Monday, October 09, 2006

The Plot Thickens

Now that's I've committed myself to NaNoWriMo (and probably should be committed elsewhere), the plot for the novel is unwinding itself in front of me. This is the most fun I've had in YEARS. (Well. . .with my clothes on, anyway.)

With sincere gratitude to Suzy Pafka who first encouraged me to write this story, the novel will be based on something that happened to me about 10 years ago. Sitting in the Minneapolis airport after missing a plane to KC, I was surrounded by several lovely, perfect looking women whose flight to Chicago was seriously delayed. We got to talking and, one at a time, the women shared the remarkable stories of their lives. At first, it was just airport chit-chat. Then, one secret was revealed which emboldened another woman to share, and then another.

It turned out that each of these gorgeous, seemingly perfect women were facing major, major challenges in their lives. The reasons they were visiting Chicago were as varied and fascinating as could be. With Sarah (the Amish girl from my Sunday Scribbling) thrown in for good measure, the stories they told that morning will form the skeleton of the novel.

Just at this very second, I came up with a working title: Layers of the Onion.

That morning in the airport taught me, once again, that everyone has a story. It reminded me that the only "normal" people are the ones you don't know well, that "perfect" is an unfair, unknowable label to put on a person. We come to know others as they're peeled bare to us, one layer at a time.

Here are the characters:

Narrator: Basically, me. 40ish woman traveling to visit her parents to be cared for. A little respite in the midst of an ugly divorce and an enormous battle for the health and safety of her son who was seriously injured in a car accident not long ago.

Lynn: A partner with her husband in a small construction company, she's traveling to Chicago to tape a segment of the home improvement show for which she's a host. When we discover her motivation for auditioning for the show and the dilemma she's facing at the moment, we no longer envy her pert blonde perfection.

Carolina: A gorgeous Jamaican woman in her late 20's who eats junk food throughout the wait. Her perfect figure despite her eating habits is one of the sparks for the conversation. She's traveling to meet a man with whom she's been corresponding on the internet. As the reasons for their amazing connection are revealed, our hearts ache for her.

Sarah: Our Amish friend from the Sunday Scribbling is now near the end of her Rumspringer. While living in Minneapolis she's become good friends with the owner of the coffee house where she works. She's on her way to Chicago where her friend's father, an opthamologist, will do lasic surgery on her eyes. After the surgery,she's hoping to see clearly enough to know which way to turn.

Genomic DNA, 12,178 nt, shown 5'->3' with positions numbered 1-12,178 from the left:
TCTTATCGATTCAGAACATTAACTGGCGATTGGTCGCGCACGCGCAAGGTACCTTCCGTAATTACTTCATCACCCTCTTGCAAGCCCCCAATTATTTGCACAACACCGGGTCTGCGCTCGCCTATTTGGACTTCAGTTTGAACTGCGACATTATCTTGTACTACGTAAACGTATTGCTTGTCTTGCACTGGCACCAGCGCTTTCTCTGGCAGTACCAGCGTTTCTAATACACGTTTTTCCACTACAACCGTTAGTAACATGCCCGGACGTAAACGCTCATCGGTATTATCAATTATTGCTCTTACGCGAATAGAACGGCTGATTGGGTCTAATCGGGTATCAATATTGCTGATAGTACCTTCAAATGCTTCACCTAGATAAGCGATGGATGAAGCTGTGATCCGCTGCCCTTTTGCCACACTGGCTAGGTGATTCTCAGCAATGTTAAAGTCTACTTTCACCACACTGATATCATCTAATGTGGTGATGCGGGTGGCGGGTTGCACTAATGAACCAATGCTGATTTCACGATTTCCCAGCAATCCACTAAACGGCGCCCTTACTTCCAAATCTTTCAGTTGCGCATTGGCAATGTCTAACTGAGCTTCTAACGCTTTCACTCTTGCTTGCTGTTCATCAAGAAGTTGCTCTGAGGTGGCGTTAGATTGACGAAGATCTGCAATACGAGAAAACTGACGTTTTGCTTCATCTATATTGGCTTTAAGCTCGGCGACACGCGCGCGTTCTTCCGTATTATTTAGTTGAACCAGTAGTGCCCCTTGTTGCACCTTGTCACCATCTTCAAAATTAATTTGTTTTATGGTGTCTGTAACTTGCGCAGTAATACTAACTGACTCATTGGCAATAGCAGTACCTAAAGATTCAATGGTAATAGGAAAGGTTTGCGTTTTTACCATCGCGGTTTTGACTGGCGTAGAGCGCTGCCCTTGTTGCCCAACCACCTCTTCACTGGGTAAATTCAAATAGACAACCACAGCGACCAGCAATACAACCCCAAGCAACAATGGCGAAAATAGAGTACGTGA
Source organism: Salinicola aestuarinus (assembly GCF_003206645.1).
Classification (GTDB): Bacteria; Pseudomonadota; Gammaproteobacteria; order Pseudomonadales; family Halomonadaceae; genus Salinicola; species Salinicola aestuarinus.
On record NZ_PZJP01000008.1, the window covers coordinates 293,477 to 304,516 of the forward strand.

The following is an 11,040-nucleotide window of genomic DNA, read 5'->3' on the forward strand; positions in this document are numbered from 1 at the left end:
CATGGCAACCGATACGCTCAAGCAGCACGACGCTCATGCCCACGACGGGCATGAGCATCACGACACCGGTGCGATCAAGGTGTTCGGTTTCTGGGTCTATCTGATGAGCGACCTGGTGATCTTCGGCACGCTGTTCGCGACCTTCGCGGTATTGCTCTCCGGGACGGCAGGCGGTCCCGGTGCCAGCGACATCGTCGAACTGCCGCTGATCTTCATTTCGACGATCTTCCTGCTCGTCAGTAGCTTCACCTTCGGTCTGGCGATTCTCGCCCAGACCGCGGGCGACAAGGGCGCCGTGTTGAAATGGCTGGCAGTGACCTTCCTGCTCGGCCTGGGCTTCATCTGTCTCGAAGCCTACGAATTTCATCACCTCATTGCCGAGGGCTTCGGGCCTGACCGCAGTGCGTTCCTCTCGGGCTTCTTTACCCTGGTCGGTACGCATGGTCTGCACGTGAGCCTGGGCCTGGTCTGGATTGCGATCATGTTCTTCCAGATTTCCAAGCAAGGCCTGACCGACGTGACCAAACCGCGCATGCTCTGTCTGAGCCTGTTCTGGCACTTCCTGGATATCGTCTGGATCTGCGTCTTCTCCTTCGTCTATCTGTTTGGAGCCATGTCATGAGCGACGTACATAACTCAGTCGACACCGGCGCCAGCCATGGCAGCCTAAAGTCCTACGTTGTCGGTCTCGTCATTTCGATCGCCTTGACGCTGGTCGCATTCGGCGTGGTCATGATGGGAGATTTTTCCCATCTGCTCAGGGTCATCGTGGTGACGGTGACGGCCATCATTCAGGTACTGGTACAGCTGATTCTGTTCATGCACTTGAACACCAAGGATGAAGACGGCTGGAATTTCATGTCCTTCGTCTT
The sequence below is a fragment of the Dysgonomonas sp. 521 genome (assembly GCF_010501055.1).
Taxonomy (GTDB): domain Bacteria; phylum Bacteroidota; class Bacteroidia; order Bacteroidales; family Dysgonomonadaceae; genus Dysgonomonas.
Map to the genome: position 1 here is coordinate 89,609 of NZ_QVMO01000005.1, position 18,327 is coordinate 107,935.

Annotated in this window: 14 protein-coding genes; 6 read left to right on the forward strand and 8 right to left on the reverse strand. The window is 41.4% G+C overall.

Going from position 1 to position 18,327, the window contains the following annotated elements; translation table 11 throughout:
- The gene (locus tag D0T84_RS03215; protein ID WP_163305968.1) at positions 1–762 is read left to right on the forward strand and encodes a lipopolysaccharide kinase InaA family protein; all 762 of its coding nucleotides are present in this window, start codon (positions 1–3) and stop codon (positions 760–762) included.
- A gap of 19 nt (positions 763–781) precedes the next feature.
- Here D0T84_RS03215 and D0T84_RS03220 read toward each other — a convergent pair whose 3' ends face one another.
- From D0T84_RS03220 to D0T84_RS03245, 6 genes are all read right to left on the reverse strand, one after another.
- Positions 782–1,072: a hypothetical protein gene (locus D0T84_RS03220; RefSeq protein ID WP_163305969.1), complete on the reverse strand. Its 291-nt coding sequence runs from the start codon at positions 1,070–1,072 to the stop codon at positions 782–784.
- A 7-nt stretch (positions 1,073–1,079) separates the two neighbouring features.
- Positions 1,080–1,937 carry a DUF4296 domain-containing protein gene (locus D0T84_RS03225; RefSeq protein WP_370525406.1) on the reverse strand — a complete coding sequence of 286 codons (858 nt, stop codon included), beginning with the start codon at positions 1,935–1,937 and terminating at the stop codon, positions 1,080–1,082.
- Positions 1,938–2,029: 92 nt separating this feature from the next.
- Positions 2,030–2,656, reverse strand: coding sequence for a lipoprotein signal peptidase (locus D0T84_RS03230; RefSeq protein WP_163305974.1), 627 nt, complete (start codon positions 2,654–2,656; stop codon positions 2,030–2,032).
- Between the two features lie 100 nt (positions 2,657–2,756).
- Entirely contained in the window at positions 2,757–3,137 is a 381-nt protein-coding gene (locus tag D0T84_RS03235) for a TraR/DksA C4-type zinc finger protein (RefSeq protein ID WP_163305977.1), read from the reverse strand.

Monica: A pleasant, middle-aged woman on her way to meet her grandchildren for the first time. She's recently begun to reconcile her relationship with their mother, her only child, and with herself. Married for years to an abusive alcoholic, neither she nor her daughter can forgive her for not walking away before damage was done to their hearts and lives.

Each woman will tell her own story in her own voice. Those stories will be based on stories the real women told that morning, but they'll be embroidered beyond recognition. And Sarah, of course, is mostly a figment of my overactive (!!) imagination.

I'm anxious to know what you guys think of this idea, so comment away. Especially if you DON'T like or DON'T understand something here. I won't start writing until November 1, but it's not cheating to work out the plotline and details now. At least, I don't think so. If anyone disagrees, I'd like to hear that, too.



Suzy said...

How can you not write this? You came alive in the telling of this story that night in New York. With you writing ability, your words become alive on the page themselves.
Just do it my dear are already on your way.

Remiman said...

Your enthusiasm is infectious; just reading your proposal has my heart rate speeding up.

It seems that when we are on an emotional high and the juices are flowing our thoughts become crystal clear ideas.
I'm glad I met you, and I'm excited to follow you as you attack this project.
Btw, I sleep 3-4 hrs a night (not on purpose) but my exercise regime seems to keep me energized most of the time.
Write on! (pun intended)

~NanCourt~ said...

HURRY, HURRY, HURRY......(no rush though!) ;-)
And I want an autographed copy, hot off the presses!

One of us needs to move.......I have a sense we could either be great enablers and encouragers.......or really great mischief makers!

LOVE the title....onions tend to be pungently sweet with a bite underneath.....just like we all are.

Go, write...we need more!

Michelle O'Neil said...

Wow! Sounds great.

I want to know what sparked them to all start chatting? What common thing did they all want, hate, etc? How does this conversation get started?

Tongue in Cheek Antiques said...

layers of the onion...I like that, tears and saute and makes everything taste better in the end.

liz elayne said...

just wrote a long comment that blogger ate! ugh...

so in short.
love it!
every aspect of it!
yes to writing the outline/ideas now. a must!

tinker said...

This is exciting - you've hooked me already with just the character outline! Now you MUST write this book, because I want to know the rest of the story - and only YOU can tell it!

Yes - I think character/plot outlining is perfectly acceptable prior to the NaNoWriMo. Outline away! (and walk and sleep...gotta get in shape for the writing marathon! :)

Wenda said...

From what I've read at the NaNoWriMo site, all this prep you are doing is perfectly within the rules. This all sounds perfectly intriquing to me and I already want to read the novel.